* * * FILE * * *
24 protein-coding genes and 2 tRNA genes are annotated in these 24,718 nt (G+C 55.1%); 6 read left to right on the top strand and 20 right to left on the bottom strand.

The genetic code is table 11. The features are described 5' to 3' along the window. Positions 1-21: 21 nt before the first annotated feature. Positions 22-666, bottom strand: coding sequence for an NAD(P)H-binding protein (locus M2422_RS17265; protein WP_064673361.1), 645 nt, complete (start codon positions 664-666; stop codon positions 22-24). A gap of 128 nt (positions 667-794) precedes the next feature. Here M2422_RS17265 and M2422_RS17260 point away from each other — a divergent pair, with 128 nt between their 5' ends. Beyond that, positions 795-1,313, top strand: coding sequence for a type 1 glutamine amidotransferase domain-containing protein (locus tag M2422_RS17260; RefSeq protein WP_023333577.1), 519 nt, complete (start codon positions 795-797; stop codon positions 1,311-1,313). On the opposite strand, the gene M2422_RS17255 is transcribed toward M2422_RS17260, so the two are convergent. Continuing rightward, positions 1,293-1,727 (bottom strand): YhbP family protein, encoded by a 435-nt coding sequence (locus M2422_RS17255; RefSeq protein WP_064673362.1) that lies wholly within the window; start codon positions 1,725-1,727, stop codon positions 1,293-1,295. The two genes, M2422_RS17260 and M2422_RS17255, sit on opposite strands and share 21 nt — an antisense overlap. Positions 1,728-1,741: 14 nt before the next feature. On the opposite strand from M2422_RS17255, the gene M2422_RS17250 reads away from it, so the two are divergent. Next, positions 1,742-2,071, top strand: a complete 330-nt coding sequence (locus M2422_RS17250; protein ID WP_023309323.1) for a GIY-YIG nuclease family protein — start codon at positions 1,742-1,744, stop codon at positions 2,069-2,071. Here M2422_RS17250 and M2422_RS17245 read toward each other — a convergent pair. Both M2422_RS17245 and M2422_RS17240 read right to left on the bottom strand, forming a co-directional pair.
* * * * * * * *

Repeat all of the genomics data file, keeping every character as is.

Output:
24 protein-coding genes and 2 tRNA genes are annotated in these 24,718 nt (G+C 55.1%); 6 read left to right on the top strand and 20 right to left on the bottom strand.

The genetic code is table 11. The features are described 5' to 3' along the window. Positions 1-21: 21 nt before the first annotated feature. Positions 22-666, bottom strand: coding sequence for an NAD(P)H-binding protein (locus M2422_RS17265; protein WP_064673361.1), 645 nt, complete (start codon positions 664-666; stop codon positions 22-24). A gap of 128 nt (positions 667-794) precedes the next feature. Here M2422_RS17265 and M2422_RS17260 point away from each other — a divergent pair, with 128 nt between their 5' ends. Beyond that, positions 795-1,313, top strand: coding sequence for a type 1 glutamine amidotransferase domain-containing protein (locus tag M2422_RS17260; RefSeq protein WP_023333577.1), 519 nt, complete (start codon positions 795-797; stop codon positions 1,311-1,313). On the opposite strand, the gene M2422_RS17255 is transcribed toward M2422_RS17260, so the two are convergent. Continuing rightward, positions 1,293-1,727 (bottom strand): YhbP family protein, encoded by a 435-nt coding sequence (locus M2422_RS17255; RefSeq protein WP_064673362.1) that lies wholly within the window; start codon positions 1,725-1,727, stop codon positions 1,293-1,295. The two genes, M2422_RS17260 and M2422_RS17255, sit on opposite strands and share 21 nt — an antisense overlap. Positions 1,728-1,741: 14 nt before the next feature. On the opposite strand from M2422_RS17255, the gene M2422_RS17250 reads away from it, so the two are divergent. Next, positions 1,742-2,071, top strand: a complete 330-nt coding sequence (locus M2422_RS17250; protein ID WP_023309323.1) for a GIY-YIG nuclease family protein — start codon at positions 1,742-1,744, stop codon at positions 2,069-2,071. Here M2422_RS17250 and M2422_RS17245 read toward each other — a convergent pair. Both M2422_RS17245 and M2422_RS17240 read right to left on the bottom strand, forming a co-directional pair.